- It’s Kind Of A Funny Story (Ned Vizzini)–Inspired by the author’s confinement inside a psychiatric hospital, the novel deals with Craig Gilmer confronting the source of his anxiety. Having been overwhelmed by extreme academic pressure, he has trouble eating and sleeping, and eventually checked himself into a psychiatric hospital due to his inability to fend off suicidal thoughts. He meets other patients in the hospital, some of them are friendly towards him. While recovering, he discovered his true talent–making stylized human figure maps. He eventually returns home and starts appreciating little things that make him happy. Another great compelling read from an awesome author.
- Battle Royale (Koushun Takami)–The moment I saw it at a bookstore in Cubao, I knew I want to read it. But I have to endure a nine-month search, until one day I saw it at a book store near my place and immediately bought it. Set in fictional fascist Japan, it is a dystopian novel about a military program (run by the authoritarian Japanese government), where an entire class of third-year junior high school students (including Shuya Nanahara, Noriko Nakagawa, and Shogo Kawada) are forced to kill each other with various weapons until the ultimate survivor emerges and is declared the winner. Apparently, the three remaining students managed to disarm the collar (that serves as a sensor and will explode when taken off) and confronted the program’s supervisor Kinpatsu Sakamochi. They killed Sakamochi, Shogo died on the way to the mainland, and Shuya and Noriko escaped to America. The novel itself is controversial due to its gory and violent content, but it becomes a bestseller when it was released in Japan. I loved the book’s ending, it gives a feeling of a pair of people trying to escape from the clutches of a restrictive society and into the freedom. The intense scenes from the book are a compelling read as well.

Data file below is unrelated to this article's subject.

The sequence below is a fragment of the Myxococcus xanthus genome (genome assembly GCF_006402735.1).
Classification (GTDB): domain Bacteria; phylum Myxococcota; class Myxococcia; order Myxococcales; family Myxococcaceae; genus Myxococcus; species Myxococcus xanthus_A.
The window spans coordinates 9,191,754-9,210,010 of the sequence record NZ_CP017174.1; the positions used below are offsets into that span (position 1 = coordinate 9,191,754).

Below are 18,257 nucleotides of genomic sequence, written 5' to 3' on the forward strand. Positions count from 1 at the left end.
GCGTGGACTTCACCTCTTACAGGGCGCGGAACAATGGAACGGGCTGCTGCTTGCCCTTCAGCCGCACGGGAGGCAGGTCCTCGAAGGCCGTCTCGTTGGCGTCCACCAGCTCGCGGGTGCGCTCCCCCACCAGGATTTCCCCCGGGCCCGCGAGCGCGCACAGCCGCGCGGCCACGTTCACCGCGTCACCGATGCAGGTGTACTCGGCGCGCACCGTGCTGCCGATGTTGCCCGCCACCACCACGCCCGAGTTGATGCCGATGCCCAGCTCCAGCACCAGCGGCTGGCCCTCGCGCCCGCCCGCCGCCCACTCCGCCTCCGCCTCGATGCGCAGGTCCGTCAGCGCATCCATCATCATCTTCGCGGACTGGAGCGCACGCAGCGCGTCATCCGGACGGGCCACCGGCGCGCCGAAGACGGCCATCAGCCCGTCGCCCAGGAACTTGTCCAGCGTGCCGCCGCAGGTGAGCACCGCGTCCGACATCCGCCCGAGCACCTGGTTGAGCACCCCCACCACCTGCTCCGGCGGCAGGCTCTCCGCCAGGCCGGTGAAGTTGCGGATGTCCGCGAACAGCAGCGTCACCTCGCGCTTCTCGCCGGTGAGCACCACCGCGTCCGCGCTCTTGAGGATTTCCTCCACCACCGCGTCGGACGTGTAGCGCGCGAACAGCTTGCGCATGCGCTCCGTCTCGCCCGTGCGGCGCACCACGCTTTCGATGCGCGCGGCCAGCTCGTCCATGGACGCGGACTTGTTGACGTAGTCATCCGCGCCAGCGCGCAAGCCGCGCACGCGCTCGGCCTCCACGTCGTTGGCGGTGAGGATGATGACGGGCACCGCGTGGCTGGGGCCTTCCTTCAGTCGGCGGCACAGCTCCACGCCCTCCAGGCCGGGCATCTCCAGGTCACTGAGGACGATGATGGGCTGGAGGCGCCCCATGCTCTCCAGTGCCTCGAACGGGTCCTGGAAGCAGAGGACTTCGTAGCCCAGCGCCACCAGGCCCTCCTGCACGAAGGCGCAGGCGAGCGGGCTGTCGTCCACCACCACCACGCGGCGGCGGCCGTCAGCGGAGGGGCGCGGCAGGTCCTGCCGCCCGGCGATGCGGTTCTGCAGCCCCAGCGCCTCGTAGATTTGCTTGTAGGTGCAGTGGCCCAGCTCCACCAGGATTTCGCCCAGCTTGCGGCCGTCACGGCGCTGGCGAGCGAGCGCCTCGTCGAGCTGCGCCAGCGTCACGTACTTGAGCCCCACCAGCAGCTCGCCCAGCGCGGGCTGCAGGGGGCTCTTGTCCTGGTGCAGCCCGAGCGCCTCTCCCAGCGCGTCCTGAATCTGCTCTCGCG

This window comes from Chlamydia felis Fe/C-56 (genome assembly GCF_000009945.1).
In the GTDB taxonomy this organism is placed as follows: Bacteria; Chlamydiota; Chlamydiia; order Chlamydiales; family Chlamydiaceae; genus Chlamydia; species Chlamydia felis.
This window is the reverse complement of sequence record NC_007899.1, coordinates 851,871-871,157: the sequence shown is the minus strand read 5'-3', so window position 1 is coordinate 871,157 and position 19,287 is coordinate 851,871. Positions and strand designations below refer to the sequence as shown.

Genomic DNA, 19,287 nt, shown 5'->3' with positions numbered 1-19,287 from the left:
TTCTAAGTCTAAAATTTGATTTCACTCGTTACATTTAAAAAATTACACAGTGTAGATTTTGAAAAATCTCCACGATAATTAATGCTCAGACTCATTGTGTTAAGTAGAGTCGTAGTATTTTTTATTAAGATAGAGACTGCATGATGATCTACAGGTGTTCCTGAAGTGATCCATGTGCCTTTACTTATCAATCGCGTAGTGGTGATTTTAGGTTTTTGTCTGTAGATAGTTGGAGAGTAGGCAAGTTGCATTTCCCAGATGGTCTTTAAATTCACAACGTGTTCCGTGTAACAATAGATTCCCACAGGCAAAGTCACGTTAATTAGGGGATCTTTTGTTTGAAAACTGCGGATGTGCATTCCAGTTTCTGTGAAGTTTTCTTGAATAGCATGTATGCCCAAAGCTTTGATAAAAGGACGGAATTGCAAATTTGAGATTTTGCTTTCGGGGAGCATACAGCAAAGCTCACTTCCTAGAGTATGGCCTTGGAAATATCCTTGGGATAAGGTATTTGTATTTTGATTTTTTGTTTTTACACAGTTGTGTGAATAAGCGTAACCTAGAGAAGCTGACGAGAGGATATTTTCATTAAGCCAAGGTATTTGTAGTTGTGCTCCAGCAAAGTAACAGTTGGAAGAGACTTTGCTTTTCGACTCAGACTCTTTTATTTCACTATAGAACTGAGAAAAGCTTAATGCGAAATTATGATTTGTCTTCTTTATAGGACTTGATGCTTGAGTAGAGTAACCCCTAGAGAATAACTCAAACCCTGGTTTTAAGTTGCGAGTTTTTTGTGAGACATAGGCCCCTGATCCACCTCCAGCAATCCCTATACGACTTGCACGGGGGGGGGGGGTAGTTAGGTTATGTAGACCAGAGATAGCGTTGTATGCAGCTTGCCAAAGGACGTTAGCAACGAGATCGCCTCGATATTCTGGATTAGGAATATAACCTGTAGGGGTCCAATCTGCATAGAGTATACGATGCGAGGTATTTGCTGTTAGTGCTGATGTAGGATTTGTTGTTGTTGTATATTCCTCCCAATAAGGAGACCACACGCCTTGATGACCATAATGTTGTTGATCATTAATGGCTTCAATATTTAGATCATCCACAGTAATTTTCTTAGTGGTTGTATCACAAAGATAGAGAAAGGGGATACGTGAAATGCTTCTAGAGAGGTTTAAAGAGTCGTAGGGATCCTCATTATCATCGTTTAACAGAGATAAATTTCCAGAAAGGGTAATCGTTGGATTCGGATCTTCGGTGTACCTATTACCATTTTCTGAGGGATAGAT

- Chinese Cinderella (Adeline Yen Mah)–An abridged version of the author’s story. In this book, she recounts a variety of good and bad experiences from her childhood. I find the book extremely compelling that I’m planning to buy and read her more comprehensive memoir, Falling Leaves.
- Candyfreak (Steve Almond)–A non-fiction book that focuses on his journey to different candy companies in search of the uncovered truth about the candy business. More than that, it also features how the author grew up on candy and the ever-changing candy business. A sweet title with a bittersweet truth about the candy industry in the US.
- Dekada ’70 (Lualhati Bautista)–The only Filipino-language novel I’ve read as of this writing. A political novel with a feminist theme set during the Martial Law era, Amanda, mother of five boys, narrates about the things that happened in her life and her sons during that time. While she is just a housewife to her husband and mother to her five boys, she takes on a challenge to fulfill a woman’s predefined role despite social, political, and familial difficulties. She is eventually proved to be worthy of acknowledgment and respect as a woman for facing a lot of hurdles and finding a way around it, something that no other woman can do due to the fact that women are seen as subordinates of men.
Okay, so I may have read a lot of books, but only a few titles in my collection are deemed interesting by yours truly and are worth my reading pleasure. Well, I’m not good at giving reviews about the books I’ve read… yet, but maybe one day I’ll learn all about it. Right now, I’m either biased or I’m just a terrible reviewer.
Well then, I’ll probably list down the frustrations of a book collector, from finding rare and obscure titles, to book damage. More on this on the next post!